Unlike also like Sikatuna, also mentioned by Bonifacio for his blood compact with Legazpi, or Aguinaldo, who made his deal with Spain in Biak-na-Bato in 1897 and then tried to become an American protege in 1898. Or pro-Japanese collaborators later on. The ilustrados around Rizal still hoped to be treated as equals by the Spaniards, some wanting representation in the Spanish Parliament or Cortes, others wanted autonomy, but still under the Spanish crown. An arrangement like Australia has with England?

According to Charles Mann’s book 1493, there were already Filipino communities in Mexico City in earlier centuries, but most probably never returned to the country, just like the Manila Men of Louisiana (link). The ilustrados of the late 19th century were able to travel back and forth to Europe thanks to the Suez Canal and steamships. Electricity was one of the marvels of that age, as well as photography. Rizal loved to take “selfies”. Aspiring for modernity is still a Filipino obsession. Was the place a backwater too long?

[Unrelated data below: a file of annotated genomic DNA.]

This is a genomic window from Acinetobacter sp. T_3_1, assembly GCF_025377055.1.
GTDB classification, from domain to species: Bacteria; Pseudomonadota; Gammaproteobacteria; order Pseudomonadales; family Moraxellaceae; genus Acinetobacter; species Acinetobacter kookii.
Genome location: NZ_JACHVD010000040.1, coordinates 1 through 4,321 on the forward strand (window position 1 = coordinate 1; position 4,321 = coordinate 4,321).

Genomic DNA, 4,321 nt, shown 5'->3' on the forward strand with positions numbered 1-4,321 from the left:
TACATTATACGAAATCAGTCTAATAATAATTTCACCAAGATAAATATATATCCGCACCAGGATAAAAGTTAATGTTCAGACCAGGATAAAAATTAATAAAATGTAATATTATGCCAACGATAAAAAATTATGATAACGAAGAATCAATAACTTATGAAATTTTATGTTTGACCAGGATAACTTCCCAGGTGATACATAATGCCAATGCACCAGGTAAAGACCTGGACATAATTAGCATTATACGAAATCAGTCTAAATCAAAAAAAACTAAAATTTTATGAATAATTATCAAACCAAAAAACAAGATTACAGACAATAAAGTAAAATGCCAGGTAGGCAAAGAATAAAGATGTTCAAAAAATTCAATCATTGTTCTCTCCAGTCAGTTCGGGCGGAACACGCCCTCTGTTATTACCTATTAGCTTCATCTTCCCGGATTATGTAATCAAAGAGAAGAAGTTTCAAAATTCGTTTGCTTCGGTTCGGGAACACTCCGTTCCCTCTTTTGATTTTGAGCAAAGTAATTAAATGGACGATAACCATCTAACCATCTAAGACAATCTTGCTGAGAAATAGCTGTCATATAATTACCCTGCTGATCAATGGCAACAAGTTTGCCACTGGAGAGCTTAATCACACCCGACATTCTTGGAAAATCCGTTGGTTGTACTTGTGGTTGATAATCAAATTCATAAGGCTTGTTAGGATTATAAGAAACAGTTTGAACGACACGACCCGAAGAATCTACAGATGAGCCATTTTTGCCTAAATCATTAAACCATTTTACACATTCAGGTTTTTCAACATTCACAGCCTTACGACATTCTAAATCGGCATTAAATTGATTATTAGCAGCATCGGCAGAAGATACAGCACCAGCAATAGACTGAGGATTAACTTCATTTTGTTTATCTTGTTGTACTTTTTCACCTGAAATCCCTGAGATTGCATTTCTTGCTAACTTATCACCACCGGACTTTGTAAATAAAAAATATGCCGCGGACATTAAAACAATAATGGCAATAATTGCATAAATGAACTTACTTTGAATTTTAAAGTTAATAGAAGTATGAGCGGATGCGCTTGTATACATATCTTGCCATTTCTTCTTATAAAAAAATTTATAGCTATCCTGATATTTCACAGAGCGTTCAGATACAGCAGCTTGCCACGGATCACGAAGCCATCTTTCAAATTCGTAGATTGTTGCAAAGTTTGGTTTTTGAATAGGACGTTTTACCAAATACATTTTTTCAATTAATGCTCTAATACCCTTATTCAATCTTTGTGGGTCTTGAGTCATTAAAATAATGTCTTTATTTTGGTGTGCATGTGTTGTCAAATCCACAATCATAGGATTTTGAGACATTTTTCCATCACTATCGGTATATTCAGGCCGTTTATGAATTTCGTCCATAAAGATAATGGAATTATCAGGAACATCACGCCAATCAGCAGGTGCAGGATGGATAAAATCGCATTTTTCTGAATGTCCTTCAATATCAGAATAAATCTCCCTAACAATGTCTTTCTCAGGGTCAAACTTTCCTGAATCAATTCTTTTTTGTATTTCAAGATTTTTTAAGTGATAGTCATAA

Differences in Perspective

On the other hand, Bonifacio and the like were middle class people working in foreign firms that had been increasingly setting up in Manila for decades. They had a glimpse of what might be out there, they had the stories of Rizal, but no access to those places. Their view was of the abuses perpetrated by colonial authorities, as mentioned in one of the founding documents of the Katipunan (link): this land has been broken from the stem and withered, and shows no inclination to grow fresh shoots or spring back to life.